By this time it was nearly nine, and we were feeling almost lame enough to just eat dinner at the hotel. The dice app on Sarea’s phone decided we’d go back to one of those strip malls we’d come across earlier, but as we walked and walked they seemed super far away, so we veered instead to Yaohan, hoping the food court would save us.

It was closed. So we got prepared unagi bowls and fruit cups from the supermarket. What a waste of a meal!! Ugh. But now we know that we don’t care for the night market and don’t have to go there ever again.

We took our food back to the hotel and ate while watching the first episode of Hitmaker (the premise: Doni and Coni from Weekly Idol con some idols into being a low-budget boyband with hilarious results) and an episode of Problematic Men where Key does an escape room. A fun thing we learned from watching Hitmaker is a game called “Climbing the Ladder” (they were trying to decide who the leader of the band would be), when you need a random way to decide between choices. We tried it a couple of times and were probably overly amazed at how well it worked, lol. This is how we’re going to decide everything forever; no more dice for us!

Although we had talked about trying to do something the next morning, we decided just to stay in and relax and watch more videos instead due to all the walking we’d done. Then we made our way to Kirin for dim sum. We were occasionally served by a waiter who would ask us questions and then walk away without waiting for a response. It was… weird.

We got abalone/chicken buns, pan-fried fish buns, stir-fried pea vines, braised chicken feet, tofu skin rolls, fried squid, and zha liang. The guy who took our order was like, “… Stop ordering.” And then we also got durian mochi, which was soooo good. Sarea also got egg tarts to go.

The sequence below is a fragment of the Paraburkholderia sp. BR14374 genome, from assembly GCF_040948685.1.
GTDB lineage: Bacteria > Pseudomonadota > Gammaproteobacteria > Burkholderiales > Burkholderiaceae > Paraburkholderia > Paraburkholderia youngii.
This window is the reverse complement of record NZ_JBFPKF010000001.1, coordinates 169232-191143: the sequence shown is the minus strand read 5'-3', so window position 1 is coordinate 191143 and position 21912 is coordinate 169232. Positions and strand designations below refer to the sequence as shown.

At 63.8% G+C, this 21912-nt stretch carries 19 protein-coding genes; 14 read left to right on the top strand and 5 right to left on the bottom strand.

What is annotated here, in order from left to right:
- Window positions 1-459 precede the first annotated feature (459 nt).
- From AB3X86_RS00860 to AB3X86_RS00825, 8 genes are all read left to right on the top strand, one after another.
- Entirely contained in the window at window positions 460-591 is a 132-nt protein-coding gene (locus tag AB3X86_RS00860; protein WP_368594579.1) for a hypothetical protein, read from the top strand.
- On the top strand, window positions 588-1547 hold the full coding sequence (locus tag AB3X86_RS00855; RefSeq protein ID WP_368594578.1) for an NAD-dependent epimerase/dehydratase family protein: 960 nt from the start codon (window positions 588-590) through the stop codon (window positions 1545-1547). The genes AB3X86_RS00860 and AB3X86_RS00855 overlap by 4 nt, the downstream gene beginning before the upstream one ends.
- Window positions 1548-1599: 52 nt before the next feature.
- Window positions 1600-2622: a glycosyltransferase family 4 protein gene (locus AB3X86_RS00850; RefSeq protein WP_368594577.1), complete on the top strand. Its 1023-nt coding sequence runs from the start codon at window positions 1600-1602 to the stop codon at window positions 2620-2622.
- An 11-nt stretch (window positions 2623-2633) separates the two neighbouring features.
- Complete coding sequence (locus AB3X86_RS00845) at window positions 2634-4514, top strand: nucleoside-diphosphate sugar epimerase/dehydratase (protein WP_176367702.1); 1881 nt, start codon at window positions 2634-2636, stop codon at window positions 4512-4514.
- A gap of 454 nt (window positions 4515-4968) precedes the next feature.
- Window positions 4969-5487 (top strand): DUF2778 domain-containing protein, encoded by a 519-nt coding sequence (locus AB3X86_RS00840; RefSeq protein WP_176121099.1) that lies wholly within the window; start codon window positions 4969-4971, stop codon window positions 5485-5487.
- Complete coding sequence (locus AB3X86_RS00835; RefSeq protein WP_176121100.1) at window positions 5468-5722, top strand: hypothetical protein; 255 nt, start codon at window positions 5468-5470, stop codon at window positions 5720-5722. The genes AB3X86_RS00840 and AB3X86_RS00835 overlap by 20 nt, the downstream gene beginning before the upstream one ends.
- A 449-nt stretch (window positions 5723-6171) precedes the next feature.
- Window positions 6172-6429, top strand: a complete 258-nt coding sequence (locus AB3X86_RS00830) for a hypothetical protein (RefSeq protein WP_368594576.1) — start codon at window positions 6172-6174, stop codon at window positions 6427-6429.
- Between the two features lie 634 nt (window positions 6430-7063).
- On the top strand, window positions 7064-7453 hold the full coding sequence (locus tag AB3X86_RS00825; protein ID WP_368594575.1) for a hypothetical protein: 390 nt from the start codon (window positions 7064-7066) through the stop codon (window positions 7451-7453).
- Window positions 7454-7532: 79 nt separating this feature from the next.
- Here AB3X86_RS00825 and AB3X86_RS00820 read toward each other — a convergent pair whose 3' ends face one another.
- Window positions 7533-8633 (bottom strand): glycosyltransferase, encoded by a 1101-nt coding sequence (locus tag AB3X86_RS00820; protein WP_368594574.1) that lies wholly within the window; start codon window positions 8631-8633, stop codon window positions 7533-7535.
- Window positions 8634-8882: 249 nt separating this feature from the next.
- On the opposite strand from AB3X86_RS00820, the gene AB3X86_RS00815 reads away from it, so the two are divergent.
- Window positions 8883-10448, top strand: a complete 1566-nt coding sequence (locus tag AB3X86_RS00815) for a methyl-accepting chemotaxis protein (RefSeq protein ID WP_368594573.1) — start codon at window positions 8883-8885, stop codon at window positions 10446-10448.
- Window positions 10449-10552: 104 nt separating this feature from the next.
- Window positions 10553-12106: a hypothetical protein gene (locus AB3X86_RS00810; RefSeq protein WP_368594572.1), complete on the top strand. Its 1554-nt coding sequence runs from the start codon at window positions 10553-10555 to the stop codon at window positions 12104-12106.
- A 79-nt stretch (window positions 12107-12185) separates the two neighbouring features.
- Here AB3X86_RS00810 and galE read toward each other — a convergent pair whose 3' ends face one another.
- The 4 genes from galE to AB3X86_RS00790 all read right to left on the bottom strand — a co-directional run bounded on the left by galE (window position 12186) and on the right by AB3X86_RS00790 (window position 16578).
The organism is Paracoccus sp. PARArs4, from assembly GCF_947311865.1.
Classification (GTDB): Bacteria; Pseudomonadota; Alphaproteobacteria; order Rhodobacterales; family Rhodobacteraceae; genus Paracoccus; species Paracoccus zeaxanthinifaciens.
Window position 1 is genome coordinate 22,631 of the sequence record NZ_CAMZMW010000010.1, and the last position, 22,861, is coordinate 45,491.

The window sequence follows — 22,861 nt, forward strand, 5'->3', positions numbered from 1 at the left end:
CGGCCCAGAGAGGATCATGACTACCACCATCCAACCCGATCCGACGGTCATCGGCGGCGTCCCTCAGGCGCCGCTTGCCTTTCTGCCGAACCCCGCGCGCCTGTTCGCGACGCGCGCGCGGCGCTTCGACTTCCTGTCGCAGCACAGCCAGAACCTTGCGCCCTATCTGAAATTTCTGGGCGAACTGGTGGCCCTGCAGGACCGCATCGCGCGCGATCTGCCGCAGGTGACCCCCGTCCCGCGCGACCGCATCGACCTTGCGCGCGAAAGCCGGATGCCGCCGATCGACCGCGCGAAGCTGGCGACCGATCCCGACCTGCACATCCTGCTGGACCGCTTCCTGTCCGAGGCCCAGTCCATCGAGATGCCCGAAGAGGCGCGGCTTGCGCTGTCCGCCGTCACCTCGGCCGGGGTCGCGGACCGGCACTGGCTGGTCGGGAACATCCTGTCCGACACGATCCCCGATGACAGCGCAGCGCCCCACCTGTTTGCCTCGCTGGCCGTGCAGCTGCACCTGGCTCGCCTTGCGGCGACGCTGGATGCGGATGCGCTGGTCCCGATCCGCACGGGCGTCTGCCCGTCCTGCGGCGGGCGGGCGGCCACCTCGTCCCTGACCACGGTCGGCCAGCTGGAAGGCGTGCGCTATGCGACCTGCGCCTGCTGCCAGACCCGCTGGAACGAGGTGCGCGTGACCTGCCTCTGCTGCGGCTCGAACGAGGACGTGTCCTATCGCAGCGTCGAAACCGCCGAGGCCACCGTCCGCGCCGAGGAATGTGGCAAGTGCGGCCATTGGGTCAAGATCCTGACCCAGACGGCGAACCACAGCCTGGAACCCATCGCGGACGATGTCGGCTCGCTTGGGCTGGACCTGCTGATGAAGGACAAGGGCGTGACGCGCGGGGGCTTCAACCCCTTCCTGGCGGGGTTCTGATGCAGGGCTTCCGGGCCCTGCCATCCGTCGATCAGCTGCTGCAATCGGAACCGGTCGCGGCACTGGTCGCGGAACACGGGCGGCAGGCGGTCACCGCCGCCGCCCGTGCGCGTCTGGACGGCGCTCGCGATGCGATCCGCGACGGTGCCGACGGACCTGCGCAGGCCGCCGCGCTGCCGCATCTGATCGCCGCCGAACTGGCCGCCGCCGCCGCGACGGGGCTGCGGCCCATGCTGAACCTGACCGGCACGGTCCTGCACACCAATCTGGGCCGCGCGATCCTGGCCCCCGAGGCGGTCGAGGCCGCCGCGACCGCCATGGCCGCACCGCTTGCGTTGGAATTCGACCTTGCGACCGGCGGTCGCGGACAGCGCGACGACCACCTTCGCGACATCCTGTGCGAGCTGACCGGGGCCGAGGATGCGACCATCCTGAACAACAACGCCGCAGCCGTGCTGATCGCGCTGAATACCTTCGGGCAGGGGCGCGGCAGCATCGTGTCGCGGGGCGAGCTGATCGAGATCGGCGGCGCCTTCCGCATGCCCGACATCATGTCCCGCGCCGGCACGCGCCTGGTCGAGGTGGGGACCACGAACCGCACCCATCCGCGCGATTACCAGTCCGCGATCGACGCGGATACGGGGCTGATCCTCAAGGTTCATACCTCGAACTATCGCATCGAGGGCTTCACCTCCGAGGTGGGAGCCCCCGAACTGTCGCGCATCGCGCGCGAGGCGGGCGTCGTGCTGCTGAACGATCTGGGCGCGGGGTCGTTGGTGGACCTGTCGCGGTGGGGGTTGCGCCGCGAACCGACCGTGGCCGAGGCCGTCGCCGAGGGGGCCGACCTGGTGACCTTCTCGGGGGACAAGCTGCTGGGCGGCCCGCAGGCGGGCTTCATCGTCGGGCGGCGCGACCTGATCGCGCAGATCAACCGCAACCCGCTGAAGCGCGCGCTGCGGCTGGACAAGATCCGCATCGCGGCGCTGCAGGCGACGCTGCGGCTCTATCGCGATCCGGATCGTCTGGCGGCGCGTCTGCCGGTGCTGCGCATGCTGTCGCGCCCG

Then, one last stop at Yaohan. On the way there we passed at least seven banks on either side of the road, and when we got to Yaohan, discovered THERE WAS A BANK RIGHT THERE. If we had only turned left out of Yaohan the previous day instead of right, we would have found the bank within two minutes.

Anyway, we got drinks from Juice King again and one of the egg waffles, which was interesting on first bite and then nothing really special after that. Sarea got some BBQ meat to go as well. We thought about stopping at Japadog, since there seemed to be one fairly nearby, but we drove to where it was supposed to be and didn’t see it, so gave up on it this time.

We made our way back through cow country and did some Korean quizzing for our class and started planning for another trip back. Next time, we’re going to escape a room if it kills us.

on 2017-06-09 12:05 am (UTC)
Posted by [identity profile]
What a fun, exhausting trip. Sorry the night market was such a bust but it still sounds like you ate well and had a very entertaining time. I've been on that bank quest so many times there should be an app on all our phone by now. Seriously.

on 2017-06-09 06:54 pm (UTC)
Posted by [identity profile]
Omg, you're so right. Someone needs to develop this app asap!

on 2017-06-09 02:19 am (UTC)
Posted by [identity profile]
In retrospect, I am disappointed with myself that I did not get a Rotato NOR a Japadog for the whole trip. It was weird how un-hungry I was after the stinky tofu, considering we split a small and how much exercise we'd gotten that day. I couldn't even eat the unagi bowl, I only ate like a bit of the fruit cup. I ate the unagi the next morning for breakfast plus the rest of the fruit.

LOL @ your subject line. IT WAS ONLY FOR A SPLIT SECOND, OKAY. I wish I could have recorded your side eye, the side-eyeiest side eye in the history of side eyes.

Can you believe he invented gwiyomi?

on 2017-06-09 06:59 pm (UTC)
Posted by [identity profile]
I didn't know he invented gwiyomi!! That is so cool. I've seen it in so many places so I just figured it was one of those childhood things everyone knows. Good job, Ilhoon oppa!! Lololol.

Let's rectify the Japadog situation next time we go back. Also, I'm pretty sure Rotato exists outside of the night market too, so we can look for that.

August 2017